Young environmentalists create ‘Bugingham Palace’ to raise awareness of endangered insects
Thursday, 13 February 2020
The Eco Emeralds, a group of nine young inner-city environmentalists from All Saints Catholic Primary School in Anfield, Liverpool, have created a scaled-down version of Buckingham Palace to inspire other children to help create much-needed additional habitats for insects in the UK.
The creation of Bugingham Palace coincides with the launch of the latest ‘mission’ from Backyard Nature, a campaign funded by the Iceland Foods Charitable Foundation and grown by Semble, the UK’s leading organisation for grassroots community projects.
The ‘Love Bugs’ mission, in partnership with The Wildlife Trusts, aims to raise awareness of the steep decline of insects in the UK, which are a crucial part of the ecosystem. Globally, 41% of insect species are threatened with extinction, and in the UK 23 species of bees and wasps are now extinct and butterfly numbers have almost halved since the 1970s.
Insect habitats have seen a dramatic decline with 150,000 miles of hedgerow and 50% of ancient woodland being lost since 1950. Children, and their grown-ups, are being encouraged to become ‘Backyard Nature Guardians’ and build bug hotels to protect the insects on their own patch.
From 13th February, 300,000 simple bug hotels will be given away for free to the community from over 970 Iceland stores.
Richard Walker, Managing Director of Iceland and IFCF Trustee, said: “The launch of Backyard Nature last summer was a phenomenal success with nearly 200,000 nature hours delivered to children across the UK so far. The Eco Emeralds have continued to drive forward their inspiring ideas and Love Bugs is a fantastic example of their environmental activism.”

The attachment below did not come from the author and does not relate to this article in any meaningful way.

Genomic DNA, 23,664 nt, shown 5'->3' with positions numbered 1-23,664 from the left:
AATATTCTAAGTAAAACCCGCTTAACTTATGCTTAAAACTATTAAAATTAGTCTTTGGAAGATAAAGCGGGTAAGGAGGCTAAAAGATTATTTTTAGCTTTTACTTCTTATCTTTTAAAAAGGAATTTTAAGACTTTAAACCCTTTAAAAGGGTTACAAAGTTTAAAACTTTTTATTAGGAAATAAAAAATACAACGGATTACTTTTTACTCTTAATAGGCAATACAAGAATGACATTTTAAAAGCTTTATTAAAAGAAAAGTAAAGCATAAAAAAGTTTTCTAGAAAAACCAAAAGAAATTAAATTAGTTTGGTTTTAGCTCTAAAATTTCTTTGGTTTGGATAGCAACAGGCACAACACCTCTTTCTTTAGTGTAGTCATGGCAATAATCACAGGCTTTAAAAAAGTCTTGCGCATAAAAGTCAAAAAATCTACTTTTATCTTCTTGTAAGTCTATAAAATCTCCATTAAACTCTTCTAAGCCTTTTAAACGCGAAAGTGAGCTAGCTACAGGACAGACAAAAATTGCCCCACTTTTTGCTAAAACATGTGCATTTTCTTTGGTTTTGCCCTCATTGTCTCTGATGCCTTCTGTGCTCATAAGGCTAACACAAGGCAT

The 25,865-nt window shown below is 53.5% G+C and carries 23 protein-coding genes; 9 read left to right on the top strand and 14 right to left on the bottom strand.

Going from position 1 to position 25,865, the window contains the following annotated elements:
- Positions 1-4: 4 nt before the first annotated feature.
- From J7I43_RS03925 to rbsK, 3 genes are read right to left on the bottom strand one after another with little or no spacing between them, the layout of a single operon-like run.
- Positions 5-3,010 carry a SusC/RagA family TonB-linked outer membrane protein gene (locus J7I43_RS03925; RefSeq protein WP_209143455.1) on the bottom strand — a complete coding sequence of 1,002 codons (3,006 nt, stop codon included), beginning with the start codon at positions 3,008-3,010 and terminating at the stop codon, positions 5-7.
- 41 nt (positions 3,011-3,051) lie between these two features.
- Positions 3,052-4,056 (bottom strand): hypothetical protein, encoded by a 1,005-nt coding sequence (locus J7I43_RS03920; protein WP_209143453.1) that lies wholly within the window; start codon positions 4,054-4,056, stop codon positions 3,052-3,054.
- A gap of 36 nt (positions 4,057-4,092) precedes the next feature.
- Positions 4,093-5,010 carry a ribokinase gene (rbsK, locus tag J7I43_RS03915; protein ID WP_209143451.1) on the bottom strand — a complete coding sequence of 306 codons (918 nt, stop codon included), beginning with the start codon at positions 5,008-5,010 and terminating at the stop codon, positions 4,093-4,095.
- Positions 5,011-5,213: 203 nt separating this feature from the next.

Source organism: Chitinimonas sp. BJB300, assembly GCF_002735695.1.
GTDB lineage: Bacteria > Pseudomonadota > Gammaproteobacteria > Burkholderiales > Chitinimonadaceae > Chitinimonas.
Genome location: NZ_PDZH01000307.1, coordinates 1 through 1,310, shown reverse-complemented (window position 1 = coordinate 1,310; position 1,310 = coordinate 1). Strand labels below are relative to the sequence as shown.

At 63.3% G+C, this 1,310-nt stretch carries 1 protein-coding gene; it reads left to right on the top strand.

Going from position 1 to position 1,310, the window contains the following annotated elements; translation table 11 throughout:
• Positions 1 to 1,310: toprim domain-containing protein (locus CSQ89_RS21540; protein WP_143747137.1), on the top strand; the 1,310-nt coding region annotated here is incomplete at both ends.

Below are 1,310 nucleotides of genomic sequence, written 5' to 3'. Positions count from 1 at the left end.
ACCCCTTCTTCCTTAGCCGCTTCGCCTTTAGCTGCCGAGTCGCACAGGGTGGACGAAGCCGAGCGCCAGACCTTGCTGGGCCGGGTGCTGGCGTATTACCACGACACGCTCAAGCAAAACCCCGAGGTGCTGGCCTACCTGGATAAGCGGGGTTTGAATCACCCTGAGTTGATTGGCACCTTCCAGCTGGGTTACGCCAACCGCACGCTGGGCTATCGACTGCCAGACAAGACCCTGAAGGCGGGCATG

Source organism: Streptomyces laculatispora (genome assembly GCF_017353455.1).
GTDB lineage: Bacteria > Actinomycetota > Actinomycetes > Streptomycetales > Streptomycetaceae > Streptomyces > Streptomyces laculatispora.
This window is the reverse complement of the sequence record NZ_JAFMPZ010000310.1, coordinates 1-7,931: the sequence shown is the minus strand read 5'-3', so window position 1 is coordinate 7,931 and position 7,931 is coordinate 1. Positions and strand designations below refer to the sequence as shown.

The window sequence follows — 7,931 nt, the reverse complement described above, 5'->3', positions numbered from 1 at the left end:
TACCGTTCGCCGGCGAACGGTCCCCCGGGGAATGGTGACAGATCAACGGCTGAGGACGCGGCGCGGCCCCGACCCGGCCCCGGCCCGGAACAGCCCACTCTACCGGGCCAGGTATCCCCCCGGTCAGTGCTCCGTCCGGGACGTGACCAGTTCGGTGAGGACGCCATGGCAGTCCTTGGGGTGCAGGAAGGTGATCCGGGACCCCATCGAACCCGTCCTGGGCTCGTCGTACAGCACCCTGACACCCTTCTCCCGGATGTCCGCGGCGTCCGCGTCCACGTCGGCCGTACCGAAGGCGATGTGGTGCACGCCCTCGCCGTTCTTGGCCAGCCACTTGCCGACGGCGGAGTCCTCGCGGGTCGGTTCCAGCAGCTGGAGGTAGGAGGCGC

“It is ideas like Love Bugs that truly show that the next generation is committed to connecting with nature and their planet. Bug hotels will be available free of charge to members of the community visiting our stores from Thursday, 13th February. These hotels will provide crucial habitats for insects, which are an integral part of our ecosystem, and I would encourage parents and their children to pick up a free bug hotel in store. We’re looking forward to hearing about the bugs who are checking into our hotels across the nation.”
Thirzah McSherry, Director of Communications at The Wildlife Trusts, added: “Bugs are brilliant and are vital to ensure that the rest of nature can hum harmoniously. Without them we’d be in big trouble. Unfortunately insects like bees, butterflies and stag beetles urgently need our help – they are struggling because there aren’t enough wild places for them to live and they can’t cope with pesticides and climate change. The great news is we can all do our bit and fabulous kits like this provide bugs with a perfect palace – a home where they can slumber in splendour.”